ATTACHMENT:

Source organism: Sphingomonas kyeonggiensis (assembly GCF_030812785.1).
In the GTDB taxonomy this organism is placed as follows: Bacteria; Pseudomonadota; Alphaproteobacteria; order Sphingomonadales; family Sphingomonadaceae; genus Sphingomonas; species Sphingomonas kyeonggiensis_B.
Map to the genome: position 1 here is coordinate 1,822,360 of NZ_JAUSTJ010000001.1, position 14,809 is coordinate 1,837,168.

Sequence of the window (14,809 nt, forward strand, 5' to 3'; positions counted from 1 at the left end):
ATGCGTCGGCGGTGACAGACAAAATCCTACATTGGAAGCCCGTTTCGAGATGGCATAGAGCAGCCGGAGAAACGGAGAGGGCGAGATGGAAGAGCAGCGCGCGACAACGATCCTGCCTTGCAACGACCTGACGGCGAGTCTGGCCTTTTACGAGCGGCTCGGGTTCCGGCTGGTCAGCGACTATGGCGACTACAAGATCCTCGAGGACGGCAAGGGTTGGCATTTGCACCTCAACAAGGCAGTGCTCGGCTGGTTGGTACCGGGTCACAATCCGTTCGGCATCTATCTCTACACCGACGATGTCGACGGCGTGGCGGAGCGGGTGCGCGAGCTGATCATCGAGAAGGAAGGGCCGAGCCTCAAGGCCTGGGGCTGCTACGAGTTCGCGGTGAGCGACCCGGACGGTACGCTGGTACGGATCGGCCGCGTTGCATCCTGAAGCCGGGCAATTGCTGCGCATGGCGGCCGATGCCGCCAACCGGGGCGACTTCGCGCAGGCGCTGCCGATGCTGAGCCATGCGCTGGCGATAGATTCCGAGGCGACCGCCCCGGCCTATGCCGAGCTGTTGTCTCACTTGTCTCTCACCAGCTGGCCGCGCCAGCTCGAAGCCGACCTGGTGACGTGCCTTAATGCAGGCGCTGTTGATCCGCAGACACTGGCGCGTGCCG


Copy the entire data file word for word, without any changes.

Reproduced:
Source organism: Sphingomonas kyeonggiensis (assembly GCF_030812785.1).
In the GTDB taxonomy this organism is placed as follows: Bacteria; Pseudomonadota; Alphaproteobacteria; order Sphingomonadales; family Sphingomonadaceae; genus Sphingomonas; species Sphingomonas kyeonggiensis_B.
Map to the genome: position 1 here is coordinate 1,822,360 of NZ_JAUSTJ010000001.1, position 14,809 is coordinate 1,837,168.

Sequence of the window (14,809 nt, forward strand, 5' to 3'; positions counted from 1 at the left end):
ATGCGTCGGCGGTGACAGACAAAATCCTACATTGGAAGCCCGTTTCGAGATGGCATAGAGCAGCCGGAGAAACGGAGAGGGCGAGATGGAAGAGCAGCGCGCGACAACGATCCTGCCTTGCAACGACCTGACGGCGAGTCTGGCCTTTTACGAGCGGCTCGGGTTCCGGCTGGTCAGCGACTATGGCGACTACAAGATCCTCGAGGACGGCAAGGGTTGGCATTTGCACCTCAACAAGGCAGTGCTCGGCTGGTTGGTACCGGGTCACAATCCGTTCGGCATCTATCTCTACACCGACGATGTCGACGGCGTGGCGGAGCGGGTGCGCGAGCTGATCATCGAGAAGGAAGGGCCGAGCCTCAAGGCCTGGGGCTGCTACGAGTTCGCGGTGAGCGACCCGGACGGTACGCTGGTACGGATCGGCCGCGTTGCATCCTGAAGCCGGGCAATTGCTGCGCATGGCGGCCGATGCCGCCAACCGGGGCGACTTCGCGCAGGCGCTGCCGATGCTGAGCCATGCGCTGGCGATAGATTCCGAGGCGACCGCCCCGGCCTATGCCGAGCTGTTGTCTCACTTGTCTCTCACCAGCTGGCCGCGCCAGCTCGAAGCCGACCTGGTGACGTGCCTTAATGCAGGCGCTGTTGATCCGCAGACACTGGCGCGTGCCG